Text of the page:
Short story in Kaleidotrope

The Summer 2017 issue of Kaleidotrope is out! Full TOC:

Nothing Is Good, Everything Is Fine by Ken Brady
The Waduf by Naru Dames Sundar
Thousand Young by Andrew Kaye
Syren Song by A.C. Buchanan
Homes by Beth Cato
The Switch by Alex Harper
The Sea Itself by Seth Jani

Plus a story by me: God Thing, a fetch quest featuring a young man with a goddess in his head searching a ruined city for a body.

DFF Reprint: Bitter Water

In 2014 I had a secondary world adventure story called ‘Bitter Water’ published in the anthology Triangulation: Parched (ed. Stephen V. Ramey), featuring sand, bandits, extremely aggrieved merchants, alarming spirit-haunted mountains and some rather unkind practical jokers. Now it’s been reprinted by Digital Fantasy Fiction as an e-book, which I am delighted about, because the characters in it remain among my personal favourites. You can get it both on its own and as part of an anthology of ten awesome fantasy stories. So, you know. Why not?

DFF cover - short story

DFF cover - anthology

Short Story in 3LBE #28

I have a new short story in 3LBE #28: Delia’s Door, a piece about music, escapism and the power of inertia. It’s a little melancholic, but on the plus side: no body horror.

The first time I saw the summer country was when the first fugue of Vivaldi’s Dixit came together, finally, for a single perfect moment one wintry night. The rain beat against the drafty windows and fifty voices sang out together, split into two choirs, which means eight different harmony lines, which is quite hard when you’ve only got six tenors and seven basses to start with, and for once, for once it sounded as if we were really singing what Vivaldi had written.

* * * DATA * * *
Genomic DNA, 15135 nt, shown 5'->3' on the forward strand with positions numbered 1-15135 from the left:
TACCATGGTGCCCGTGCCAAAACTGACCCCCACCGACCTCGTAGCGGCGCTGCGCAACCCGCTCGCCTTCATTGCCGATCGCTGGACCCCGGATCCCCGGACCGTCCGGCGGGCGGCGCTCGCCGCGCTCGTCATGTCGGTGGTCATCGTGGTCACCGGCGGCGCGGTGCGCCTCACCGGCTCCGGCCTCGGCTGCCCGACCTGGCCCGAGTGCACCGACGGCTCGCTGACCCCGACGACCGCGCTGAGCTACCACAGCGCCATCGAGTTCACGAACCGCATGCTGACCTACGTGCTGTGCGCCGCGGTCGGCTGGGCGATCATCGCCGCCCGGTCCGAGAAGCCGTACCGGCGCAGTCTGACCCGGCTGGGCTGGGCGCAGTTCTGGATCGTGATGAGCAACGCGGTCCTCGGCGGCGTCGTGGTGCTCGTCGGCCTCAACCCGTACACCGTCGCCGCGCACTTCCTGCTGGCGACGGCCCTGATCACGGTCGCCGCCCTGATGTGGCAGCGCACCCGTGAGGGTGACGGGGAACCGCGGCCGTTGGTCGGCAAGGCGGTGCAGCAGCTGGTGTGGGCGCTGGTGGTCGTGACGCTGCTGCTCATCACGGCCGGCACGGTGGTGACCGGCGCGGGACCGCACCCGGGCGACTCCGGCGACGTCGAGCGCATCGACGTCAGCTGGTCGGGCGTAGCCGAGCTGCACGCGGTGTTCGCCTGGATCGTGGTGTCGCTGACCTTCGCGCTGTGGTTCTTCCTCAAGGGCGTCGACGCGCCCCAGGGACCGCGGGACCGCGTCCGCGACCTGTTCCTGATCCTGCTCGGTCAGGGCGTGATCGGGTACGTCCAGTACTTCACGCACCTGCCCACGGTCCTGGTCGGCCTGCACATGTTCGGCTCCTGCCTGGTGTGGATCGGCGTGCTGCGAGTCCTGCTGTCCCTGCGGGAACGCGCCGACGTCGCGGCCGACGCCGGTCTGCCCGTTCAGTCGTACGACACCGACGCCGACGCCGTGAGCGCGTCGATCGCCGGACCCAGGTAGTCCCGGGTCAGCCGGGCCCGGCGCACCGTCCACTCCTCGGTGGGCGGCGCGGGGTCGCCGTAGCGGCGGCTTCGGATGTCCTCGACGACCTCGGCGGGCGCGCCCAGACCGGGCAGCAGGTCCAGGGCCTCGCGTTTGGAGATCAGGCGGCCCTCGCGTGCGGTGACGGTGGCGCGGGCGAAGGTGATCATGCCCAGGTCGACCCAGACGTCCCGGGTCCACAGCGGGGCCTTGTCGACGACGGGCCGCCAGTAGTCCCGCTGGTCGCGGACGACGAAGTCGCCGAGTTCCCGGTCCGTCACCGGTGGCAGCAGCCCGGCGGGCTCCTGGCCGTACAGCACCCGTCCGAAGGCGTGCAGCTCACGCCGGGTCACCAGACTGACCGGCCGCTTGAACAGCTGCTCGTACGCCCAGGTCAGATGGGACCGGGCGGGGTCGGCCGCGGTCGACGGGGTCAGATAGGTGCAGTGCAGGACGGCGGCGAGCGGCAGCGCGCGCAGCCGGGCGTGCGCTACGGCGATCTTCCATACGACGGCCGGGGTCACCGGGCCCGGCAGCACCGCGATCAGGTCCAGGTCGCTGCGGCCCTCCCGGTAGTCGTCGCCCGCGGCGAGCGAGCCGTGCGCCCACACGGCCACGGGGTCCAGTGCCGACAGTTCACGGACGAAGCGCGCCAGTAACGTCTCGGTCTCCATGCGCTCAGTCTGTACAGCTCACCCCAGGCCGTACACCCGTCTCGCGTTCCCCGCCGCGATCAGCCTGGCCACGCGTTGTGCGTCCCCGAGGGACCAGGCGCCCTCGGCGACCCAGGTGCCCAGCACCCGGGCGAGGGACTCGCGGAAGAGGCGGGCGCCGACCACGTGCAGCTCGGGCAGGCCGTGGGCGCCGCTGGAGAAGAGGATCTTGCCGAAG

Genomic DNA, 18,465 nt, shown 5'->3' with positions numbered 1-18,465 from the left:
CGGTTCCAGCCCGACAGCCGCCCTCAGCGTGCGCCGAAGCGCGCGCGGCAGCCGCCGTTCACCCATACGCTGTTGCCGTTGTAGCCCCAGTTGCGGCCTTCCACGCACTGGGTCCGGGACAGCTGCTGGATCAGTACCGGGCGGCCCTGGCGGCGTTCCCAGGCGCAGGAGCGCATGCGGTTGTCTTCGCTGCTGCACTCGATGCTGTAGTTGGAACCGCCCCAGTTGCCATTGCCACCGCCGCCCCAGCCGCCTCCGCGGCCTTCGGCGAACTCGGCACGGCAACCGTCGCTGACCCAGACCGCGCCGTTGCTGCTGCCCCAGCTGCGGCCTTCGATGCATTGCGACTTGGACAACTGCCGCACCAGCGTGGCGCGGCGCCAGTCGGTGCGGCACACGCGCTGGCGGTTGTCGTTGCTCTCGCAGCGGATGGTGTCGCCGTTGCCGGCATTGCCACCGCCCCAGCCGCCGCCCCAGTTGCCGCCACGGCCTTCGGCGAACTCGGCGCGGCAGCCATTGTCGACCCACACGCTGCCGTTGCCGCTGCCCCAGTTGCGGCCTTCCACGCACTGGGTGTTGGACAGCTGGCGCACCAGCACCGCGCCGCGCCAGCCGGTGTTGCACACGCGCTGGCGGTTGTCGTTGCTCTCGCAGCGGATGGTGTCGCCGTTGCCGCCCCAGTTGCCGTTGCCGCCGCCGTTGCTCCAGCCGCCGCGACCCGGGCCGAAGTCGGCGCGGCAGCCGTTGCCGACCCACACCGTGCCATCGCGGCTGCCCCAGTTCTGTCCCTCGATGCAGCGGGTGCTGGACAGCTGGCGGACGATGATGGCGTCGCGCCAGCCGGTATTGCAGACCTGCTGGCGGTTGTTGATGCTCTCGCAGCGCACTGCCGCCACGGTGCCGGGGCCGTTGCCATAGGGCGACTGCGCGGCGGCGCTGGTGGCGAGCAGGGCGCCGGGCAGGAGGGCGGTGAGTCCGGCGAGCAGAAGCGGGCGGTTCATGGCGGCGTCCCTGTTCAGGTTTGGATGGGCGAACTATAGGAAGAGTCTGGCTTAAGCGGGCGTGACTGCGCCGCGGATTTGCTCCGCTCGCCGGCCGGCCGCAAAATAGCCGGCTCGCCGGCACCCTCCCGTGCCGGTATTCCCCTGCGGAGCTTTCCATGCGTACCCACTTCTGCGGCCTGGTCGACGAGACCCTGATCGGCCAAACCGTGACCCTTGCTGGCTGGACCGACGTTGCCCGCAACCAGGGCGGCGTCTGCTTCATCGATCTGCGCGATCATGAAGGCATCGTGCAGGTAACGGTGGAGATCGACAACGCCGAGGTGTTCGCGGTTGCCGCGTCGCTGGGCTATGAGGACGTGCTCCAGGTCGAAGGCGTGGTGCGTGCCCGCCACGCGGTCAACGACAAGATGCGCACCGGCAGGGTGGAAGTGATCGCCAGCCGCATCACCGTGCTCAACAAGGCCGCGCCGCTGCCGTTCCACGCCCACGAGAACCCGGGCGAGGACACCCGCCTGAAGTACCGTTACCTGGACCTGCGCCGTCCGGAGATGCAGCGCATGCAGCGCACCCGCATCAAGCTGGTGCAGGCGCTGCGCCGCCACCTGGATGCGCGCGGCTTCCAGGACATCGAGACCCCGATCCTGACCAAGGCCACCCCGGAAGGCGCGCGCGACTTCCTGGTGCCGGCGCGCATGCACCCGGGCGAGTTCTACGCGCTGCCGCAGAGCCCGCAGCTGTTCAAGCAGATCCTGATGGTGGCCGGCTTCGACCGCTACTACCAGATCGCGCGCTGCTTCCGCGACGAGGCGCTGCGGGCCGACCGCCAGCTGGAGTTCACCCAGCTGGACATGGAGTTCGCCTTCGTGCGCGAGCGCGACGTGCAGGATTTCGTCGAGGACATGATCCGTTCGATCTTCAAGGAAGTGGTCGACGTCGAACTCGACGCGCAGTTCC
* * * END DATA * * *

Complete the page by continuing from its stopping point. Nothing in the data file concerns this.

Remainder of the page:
I saw it then. A wash of blue and gold lit up the old school hall turned community centre, splashing raggedly across the choir notice boards and institutional paint and hundred-year-old prize lists full of familiar names, and through a hole as evanescent as a soap bubble I saw a new horizon: green hills, summer sunset skies, a long perspective onto light and color and a different country, far away — yet one I could reach if I could just step through the door our singing had opened up…

I may as well admit now that the quickest way to get my attention is to have a really good singing voice, preferably bass. For this reason, my favourite dragon is Fafner. (Sorry, Glaurung; sorry, Smaug.) Anyway, you should certainly check out the issue! The full table of contents is:

Short Story in The Sockdolager

I have a new story up in The Sockdolager: Tongueless, a small, nasty story about small, nasty people. It’s SF horror, as you might expect at this time of year.

There was a white light in the dark where there shouldn’t have been. It lit up the window and glowed around the door, so I said, “Hello? Is someone out there?” and no one replied. I wrestled the bolt back and stepped out into the porch on my bare toes, shivering as the breeze pushed up my cotton nightie.

I haven’t had a chance to read the issue, but the TOC looks great! It is:

Two Queens of the River • Aimee Ogden
Butter-Daughters • Nin Harris
The Dust Gate • Marissa Lingen
Tongueless • Julia August
Wolfswood • Becky Allyn Johnson